Trouble in the Bat Cave

First the bees, then the bats in Australia and now the bats in the Northeast United States are dropping dead for reasons that scientists do not yet understand.

The New York Times reports some pretty bizarre behavior from these natural pest controllers and pollinators; bats flying out of caves during daylight hours in the middle of winter, bats falling to the ground in the snow, bats having difficulty coming out of hibernation, bats appearing to have white fungus-like rings around their noses and bats dying in droves. This scenario is being repeated in New York, Vermont and Massachusetts in alarming numbers.

According to the report “on average 90 percent of the hibernating bats in four caves and mines in New York have died since last winter.” They are referring to this phenomena as “White Nose Syndrome”, although nobody knows if the white ring is a cause or a symptom of what is killing the bats. Nonetheless, the disease is fatal in 50 – 90% of the bats affected.

Al Hicks, a mammal specialist with New York state’s Environmental Conservation Department, was the first to beginning studying the mysterious bat deaths after reports in January 2007 of a large number of bats leaving a cave in Albany. Between 2005 and 2007, some caves saw bat populations decrease by more than 50% -- and by 90% between 2005 and 2008. And as people have spread from the original four caves that were affected, so has the disease, leading researchers to suspect that people may be part of the transmission problem, with a known fifteen affected sites in New York, four in Vermont and two in Massachusetts. Canadian scientists are searching for signs of the disease in abandoned mines in Quebec, for fear that their bat population will start to suffer, as well.

Some are pointing to new pesticides, including those used to control West Nile Virus as a possible factor, others point to disrupted food supplies and reduced body fat during hibernation season as possible factors. Susi von Oettingen, an endangered species biologist with the U.S. Fish and Wildlife Service, believes that whatever the cause, this disease may lead to extinctions of species, both those that are currently listed as endangered and those that are not. With female bats only giving birth to one pup a year, declining population numbers are not easily boosted in a healthy population, let alone one that is already suffering.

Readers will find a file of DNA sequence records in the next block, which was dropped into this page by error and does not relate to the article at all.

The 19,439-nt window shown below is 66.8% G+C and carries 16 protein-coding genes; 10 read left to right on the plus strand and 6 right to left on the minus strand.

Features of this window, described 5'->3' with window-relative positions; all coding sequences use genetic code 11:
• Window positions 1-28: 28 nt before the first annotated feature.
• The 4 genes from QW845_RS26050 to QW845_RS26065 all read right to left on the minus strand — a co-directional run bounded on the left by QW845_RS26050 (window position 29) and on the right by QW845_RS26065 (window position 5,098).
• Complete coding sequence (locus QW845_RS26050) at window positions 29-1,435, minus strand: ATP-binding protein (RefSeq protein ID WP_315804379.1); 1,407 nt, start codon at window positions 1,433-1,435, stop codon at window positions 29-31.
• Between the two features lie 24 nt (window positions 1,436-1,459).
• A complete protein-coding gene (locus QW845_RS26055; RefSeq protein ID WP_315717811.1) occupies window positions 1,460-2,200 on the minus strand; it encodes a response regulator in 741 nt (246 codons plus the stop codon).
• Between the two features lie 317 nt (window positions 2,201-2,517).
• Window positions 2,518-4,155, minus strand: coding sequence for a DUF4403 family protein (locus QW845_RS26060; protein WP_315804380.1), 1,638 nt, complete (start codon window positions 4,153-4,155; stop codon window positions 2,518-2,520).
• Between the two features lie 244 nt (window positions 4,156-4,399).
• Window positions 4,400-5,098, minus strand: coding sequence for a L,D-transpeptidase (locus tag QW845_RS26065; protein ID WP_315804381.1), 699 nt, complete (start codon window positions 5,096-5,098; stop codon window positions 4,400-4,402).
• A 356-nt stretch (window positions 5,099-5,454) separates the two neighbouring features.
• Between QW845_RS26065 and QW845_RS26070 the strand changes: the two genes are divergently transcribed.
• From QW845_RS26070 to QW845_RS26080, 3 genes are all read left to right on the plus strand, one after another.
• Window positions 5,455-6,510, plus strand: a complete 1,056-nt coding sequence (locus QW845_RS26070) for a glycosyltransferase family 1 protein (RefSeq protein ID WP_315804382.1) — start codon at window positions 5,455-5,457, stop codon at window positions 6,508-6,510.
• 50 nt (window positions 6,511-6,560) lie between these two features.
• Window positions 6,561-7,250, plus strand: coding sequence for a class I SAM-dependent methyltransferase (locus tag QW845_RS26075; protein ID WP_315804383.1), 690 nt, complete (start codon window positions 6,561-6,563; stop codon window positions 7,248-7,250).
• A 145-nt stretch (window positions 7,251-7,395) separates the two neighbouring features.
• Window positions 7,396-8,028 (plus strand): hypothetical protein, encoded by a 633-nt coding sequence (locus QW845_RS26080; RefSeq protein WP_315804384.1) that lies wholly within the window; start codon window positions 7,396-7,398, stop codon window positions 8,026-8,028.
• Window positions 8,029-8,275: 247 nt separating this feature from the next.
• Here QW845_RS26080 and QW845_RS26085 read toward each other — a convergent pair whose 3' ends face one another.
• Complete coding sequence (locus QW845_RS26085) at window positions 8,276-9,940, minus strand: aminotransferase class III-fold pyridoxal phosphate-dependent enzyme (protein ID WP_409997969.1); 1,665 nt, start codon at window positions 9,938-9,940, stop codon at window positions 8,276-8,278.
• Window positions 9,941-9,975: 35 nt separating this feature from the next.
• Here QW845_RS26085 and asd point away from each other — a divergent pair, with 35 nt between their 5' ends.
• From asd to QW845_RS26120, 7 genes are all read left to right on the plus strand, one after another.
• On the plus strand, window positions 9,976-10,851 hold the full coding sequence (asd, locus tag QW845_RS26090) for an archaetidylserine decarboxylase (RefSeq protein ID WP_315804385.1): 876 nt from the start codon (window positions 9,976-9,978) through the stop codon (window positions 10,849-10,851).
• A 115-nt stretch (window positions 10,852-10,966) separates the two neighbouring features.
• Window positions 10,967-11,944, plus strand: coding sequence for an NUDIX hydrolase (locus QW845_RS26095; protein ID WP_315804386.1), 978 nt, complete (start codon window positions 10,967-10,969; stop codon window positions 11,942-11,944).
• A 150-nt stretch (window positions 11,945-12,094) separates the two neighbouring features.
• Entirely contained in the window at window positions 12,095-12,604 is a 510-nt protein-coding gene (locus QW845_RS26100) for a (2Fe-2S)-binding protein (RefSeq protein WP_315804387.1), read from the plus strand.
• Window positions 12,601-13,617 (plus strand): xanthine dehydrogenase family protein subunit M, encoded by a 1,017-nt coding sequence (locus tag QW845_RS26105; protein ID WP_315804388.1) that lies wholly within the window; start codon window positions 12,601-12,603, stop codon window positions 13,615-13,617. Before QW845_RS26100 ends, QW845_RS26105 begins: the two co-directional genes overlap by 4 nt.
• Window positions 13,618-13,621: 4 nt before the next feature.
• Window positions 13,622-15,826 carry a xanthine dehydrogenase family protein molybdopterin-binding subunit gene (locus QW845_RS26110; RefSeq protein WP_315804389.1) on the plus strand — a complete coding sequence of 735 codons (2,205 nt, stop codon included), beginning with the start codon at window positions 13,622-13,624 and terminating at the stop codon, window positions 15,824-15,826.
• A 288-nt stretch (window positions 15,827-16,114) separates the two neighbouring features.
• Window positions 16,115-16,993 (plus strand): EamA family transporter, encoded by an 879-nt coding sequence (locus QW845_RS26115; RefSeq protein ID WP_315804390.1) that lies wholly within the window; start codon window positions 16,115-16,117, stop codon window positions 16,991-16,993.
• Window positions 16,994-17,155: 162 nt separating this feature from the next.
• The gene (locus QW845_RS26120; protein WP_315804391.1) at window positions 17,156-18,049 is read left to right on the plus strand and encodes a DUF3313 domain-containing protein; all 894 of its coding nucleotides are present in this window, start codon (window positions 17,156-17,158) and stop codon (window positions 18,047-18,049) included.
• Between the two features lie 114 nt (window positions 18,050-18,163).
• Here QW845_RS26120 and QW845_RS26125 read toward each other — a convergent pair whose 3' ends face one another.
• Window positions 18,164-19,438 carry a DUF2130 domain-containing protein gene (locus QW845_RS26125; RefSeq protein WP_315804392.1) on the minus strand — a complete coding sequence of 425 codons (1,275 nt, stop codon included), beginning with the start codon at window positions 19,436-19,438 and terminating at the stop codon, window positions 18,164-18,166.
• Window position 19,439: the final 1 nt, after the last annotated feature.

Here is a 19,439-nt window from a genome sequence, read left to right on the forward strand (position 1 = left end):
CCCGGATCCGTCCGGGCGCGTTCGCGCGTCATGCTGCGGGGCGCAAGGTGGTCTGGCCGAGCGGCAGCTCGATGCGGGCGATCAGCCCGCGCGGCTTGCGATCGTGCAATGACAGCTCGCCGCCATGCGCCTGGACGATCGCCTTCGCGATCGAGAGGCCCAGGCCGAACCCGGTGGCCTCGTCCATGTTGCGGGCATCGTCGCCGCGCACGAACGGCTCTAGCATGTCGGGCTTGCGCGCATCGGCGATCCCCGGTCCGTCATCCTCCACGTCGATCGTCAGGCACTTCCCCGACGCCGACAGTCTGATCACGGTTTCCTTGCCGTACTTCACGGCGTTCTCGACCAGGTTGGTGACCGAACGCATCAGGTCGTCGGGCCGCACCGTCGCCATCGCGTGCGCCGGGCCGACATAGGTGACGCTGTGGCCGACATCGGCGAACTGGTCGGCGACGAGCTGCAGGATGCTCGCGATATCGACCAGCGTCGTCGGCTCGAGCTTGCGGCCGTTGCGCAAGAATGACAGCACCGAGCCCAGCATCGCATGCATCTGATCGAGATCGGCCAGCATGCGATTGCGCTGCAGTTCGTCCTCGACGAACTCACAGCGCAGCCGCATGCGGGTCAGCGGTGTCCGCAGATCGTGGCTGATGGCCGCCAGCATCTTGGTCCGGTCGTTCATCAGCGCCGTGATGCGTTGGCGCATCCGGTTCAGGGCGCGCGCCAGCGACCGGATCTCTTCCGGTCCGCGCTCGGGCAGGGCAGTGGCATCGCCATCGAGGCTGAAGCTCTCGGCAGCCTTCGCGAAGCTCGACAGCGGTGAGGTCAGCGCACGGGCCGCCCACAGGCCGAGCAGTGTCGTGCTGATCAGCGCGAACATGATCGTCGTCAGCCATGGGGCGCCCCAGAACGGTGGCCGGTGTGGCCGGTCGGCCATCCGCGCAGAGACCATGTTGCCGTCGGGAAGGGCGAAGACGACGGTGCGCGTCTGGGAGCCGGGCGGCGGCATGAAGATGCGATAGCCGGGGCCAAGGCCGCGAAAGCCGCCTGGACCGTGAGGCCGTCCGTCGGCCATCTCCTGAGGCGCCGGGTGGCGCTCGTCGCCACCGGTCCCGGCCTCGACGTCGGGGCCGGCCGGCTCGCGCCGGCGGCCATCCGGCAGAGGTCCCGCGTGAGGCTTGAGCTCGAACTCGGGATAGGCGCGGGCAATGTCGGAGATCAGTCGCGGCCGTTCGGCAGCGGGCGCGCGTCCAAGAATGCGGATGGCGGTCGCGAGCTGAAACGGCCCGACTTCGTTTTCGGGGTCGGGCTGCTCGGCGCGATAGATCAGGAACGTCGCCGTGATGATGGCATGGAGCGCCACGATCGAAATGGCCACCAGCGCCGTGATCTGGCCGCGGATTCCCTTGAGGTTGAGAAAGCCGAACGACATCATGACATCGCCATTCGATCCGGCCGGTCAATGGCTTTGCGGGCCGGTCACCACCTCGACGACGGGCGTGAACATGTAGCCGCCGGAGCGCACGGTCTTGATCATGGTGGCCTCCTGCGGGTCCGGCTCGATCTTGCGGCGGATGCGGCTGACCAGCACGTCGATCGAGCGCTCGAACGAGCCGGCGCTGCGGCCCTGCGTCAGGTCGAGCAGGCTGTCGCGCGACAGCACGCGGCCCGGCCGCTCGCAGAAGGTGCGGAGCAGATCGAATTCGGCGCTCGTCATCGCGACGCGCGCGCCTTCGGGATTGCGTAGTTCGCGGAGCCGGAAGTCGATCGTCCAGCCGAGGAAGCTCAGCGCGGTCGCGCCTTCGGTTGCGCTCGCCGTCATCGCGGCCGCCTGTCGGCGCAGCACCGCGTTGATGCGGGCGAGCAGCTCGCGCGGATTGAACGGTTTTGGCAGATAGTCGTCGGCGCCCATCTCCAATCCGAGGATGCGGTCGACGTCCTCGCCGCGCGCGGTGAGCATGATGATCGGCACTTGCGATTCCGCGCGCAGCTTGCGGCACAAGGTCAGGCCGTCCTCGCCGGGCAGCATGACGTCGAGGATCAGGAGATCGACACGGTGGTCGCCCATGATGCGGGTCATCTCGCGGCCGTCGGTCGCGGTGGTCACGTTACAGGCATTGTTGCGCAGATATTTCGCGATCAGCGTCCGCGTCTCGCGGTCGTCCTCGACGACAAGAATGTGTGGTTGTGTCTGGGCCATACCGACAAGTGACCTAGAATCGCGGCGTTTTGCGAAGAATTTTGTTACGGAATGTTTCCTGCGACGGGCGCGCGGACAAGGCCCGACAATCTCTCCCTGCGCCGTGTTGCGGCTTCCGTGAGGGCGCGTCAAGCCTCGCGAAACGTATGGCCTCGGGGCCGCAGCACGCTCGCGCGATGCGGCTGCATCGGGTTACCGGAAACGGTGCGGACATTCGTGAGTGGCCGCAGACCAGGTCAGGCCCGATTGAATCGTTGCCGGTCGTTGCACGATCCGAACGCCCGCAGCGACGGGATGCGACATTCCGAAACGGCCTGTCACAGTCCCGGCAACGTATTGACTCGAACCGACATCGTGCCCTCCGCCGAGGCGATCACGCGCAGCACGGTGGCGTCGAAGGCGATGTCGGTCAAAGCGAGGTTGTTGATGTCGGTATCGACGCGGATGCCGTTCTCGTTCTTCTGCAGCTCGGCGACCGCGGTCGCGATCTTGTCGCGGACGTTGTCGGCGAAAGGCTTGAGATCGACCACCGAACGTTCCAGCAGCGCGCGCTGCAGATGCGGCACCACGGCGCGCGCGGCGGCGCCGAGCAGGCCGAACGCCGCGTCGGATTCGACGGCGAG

The economic repercussions for farmers may be severe. Bats are a large factor in pest control and studies have already shown that in southwestern Texas, for example, bats save cotton farmers up to a sixth of the value of their crops through natural insect control. That’s $1.7 million saved in an 8 county agricultural area in South Texas. So we have more insects and crop losses to look forward to, along with less natural pollination. And more insects may also mean more pesticides which may very well put bats, bees and other species already in peril at greater risk. It’s a cycle that we need to break. If not for our own economic interests than for the many species that we have such great interdependency with and that are so adversely affected by our behavior.

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  • Posted on March 29, 2008. Listed in:

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